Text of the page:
“When I Consider the Darkness” is my latest spoken word piece, featuring the wonderful K.A. Ellis. I touch on the topics of racism, persecution, and persevering hope in a very personal poem I penned when pregnant with my first child. I share it in hopes of fostering empathy in conversations around racial reconciliation, while offering unshakable hope to those overwhelmed by the darkness.

Story Behind the Poem

I wrote “When I Consider the Darkness” when I was pregnant with my first child. I sat in bed late at night next to my sleeping husband. I couldn’t fall asleep. One news report after another (coupled with one ignorant, insensitive, and racist response after another) heralded the reality that many will see our precious child as a threat, as more criminal, as less intelligent, as a less-than—because of his/her darkness.

My heritage is incredibly mixed. My mother is half-Filipino, half-Puerto Rican. My father is Jamaican. But both of my parents have lineages that trace back to Italy, China, Germany, and Panama. My large, tight-knit, very mixed and multi-colored extended family has never made me feel insignificant or less valuable because of my having darker skin than most of them. I don’t remember feeling “less than” because of my skin color until elementary school. And it wasn’t until recently that I could recognize some of the ways I’ve internalized racism (check out my interview with Rose in Arrow Photography for more on that). My husband is 100% Colombian, an Afro-Latino, dark and beautiful. He can share with you tons of experiences he’s had with overt racism, some of which I’ve experienced with him since I’ve married him.


When I wrote this poem, I didn’t know yet if we would have a boy or a girl. But I knew I felt scared for him or her. He/she would inherit our dark skin—a beautiful thing, a terrifying thing. And if he/she places his/her trust in Christ (as we pray), then he/she will face persecution in one way or another. Our baby will suffer.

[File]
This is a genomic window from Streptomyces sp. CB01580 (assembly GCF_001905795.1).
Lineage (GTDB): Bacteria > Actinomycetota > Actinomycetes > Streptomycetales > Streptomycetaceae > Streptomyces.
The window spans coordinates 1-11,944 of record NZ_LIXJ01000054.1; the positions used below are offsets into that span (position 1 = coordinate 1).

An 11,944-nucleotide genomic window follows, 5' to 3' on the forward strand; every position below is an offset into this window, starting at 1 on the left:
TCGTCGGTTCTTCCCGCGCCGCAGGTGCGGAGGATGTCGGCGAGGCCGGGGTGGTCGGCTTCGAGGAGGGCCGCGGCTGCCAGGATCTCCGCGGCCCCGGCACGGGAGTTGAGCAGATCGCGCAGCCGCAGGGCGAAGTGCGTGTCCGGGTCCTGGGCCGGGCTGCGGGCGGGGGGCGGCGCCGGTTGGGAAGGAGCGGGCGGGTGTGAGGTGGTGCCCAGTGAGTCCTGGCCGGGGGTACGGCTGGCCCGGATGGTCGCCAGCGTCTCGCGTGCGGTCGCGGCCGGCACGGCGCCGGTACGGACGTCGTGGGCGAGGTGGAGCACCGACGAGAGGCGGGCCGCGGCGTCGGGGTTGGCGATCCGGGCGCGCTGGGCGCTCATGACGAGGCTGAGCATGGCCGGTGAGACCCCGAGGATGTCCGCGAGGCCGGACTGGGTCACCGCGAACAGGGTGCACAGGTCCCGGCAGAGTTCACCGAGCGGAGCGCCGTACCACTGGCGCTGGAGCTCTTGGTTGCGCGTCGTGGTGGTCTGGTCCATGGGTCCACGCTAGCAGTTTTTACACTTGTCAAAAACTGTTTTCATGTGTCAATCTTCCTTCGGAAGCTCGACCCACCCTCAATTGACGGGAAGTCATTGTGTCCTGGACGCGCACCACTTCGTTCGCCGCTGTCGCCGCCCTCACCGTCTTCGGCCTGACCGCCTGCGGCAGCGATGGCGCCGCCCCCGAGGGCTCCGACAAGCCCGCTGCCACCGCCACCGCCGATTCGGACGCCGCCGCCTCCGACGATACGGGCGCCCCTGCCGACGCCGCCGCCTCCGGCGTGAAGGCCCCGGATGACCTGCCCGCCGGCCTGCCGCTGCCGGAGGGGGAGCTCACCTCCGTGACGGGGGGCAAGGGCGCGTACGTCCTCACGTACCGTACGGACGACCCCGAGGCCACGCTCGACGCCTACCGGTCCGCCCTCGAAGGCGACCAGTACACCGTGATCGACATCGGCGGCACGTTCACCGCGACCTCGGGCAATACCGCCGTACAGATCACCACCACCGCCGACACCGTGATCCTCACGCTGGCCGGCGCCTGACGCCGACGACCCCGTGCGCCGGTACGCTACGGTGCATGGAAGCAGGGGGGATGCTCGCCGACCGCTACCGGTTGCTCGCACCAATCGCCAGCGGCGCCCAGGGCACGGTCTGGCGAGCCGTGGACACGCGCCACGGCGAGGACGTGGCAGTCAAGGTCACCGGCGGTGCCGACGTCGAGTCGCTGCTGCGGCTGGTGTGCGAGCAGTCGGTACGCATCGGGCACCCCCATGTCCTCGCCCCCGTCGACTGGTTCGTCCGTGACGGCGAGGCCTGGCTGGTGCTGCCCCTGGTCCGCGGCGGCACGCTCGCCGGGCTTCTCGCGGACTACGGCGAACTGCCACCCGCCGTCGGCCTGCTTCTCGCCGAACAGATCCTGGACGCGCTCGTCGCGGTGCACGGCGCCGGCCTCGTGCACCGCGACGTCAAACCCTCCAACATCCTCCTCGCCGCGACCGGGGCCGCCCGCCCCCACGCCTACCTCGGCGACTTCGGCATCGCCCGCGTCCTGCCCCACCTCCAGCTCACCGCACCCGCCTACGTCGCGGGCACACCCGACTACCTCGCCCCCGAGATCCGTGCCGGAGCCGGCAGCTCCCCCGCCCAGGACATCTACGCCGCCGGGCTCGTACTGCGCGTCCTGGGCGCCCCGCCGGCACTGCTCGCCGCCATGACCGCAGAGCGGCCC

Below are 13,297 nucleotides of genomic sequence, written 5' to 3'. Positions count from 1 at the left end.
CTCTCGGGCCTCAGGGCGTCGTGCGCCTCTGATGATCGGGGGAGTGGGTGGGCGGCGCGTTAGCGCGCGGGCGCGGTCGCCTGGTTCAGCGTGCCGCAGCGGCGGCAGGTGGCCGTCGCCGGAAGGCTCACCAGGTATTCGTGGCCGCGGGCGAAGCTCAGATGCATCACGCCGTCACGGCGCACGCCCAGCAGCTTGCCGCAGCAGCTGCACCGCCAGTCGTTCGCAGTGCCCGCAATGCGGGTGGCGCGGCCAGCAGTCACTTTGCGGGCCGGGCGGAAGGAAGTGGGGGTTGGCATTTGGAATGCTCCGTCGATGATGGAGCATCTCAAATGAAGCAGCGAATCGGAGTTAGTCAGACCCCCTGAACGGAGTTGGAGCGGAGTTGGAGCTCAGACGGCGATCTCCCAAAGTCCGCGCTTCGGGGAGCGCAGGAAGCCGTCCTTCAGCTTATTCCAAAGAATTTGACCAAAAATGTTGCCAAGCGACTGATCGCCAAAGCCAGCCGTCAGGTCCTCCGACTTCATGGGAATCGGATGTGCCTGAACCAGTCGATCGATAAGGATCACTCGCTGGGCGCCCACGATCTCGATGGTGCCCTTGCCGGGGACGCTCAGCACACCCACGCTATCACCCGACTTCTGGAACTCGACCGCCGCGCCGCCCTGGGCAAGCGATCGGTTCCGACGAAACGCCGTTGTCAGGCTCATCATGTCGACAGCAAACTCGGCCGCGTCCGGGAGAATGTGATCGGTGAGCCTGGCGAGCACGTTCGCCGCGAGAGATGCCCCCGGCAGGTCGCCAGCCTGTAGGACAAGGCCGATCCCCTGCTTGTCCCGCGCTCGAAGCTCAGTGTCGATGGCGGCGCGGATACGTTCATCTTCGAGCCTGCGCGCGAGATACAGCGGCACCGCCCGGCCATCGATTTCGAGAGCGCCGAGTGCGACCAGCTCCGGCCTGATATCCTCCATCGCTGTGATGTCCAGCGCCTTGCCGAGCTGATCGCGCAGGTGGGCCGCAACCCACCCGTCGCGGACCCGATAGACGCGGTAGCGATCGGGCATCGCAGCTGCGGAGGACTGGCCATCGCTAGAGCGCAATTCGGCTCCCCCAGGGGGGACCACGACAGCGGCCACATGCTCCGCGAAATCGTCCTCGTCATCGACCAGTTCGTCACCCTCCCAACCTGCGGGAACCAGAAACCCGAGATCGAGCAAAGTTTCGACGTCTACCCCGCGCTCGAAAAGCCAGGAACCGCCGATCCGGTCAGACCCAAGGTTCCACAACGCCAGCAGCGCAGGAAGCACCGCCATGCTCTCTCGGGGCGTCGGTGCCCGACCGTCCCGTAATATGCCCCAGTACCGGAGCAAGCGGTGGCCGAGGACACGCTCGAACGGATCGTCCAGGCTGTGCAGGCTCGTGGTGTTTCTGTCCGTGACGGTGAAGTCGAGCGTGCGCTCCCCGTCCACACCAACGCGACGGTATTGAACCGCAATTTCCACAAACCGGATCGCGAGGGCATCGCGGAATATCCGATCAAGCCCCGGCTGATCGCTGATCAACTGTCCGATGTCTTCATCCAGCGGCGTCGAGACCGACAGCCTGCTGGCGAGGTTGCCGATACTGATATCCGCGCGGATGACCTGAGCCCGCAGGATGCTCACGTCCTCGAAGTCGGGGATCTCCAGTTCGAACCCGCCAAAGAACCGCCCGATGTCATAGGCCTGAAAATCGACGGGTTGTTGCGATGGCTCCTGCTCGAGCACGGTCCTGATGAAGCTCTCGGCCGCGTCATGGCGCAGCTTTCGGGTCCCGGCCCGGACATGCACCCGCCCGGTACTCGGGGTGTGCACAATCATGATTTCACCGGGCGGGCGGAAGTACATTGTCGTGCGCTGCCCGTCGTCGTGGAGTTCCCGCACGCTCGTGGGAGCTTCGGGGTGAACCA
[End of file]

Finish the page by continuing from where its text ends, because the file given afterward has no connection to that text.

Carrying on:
Wrestling with Truth

Because I believe the Bible is true, I know that God made every person in His image with intrinsic value and dignity. I know that every color God made is good and beautiful because He is good and beautiful. But no parent wants to see her child ostracized, accused, or hurt in any way because of her skin color. I don’t want to have to tell my child: “Because of how you look, you have less room for error,” and, “Your skin is beautiful. I know they say it’s not, but it really is!” I don’t want to see those tears fall on those precious cheeks when she realizes that some people will hate her simply because she is darker than them.

I know that in Heaven my child’s color and language and heritage will not serve as a barrier, but as a perfectly beautiful means of bringing God glory (Revelation 5:9). But here and now, we live in a world with much darkness: we are sinners (darkness within) in a sinful world (darkness without). Darkness abounds, manifested at times in the hatred of melanin. And this is the darkness I fear for my child—the darkness that says (sometimes in a shout, sometimes in a whisper, sometimes with a bullet): “You are less than human.”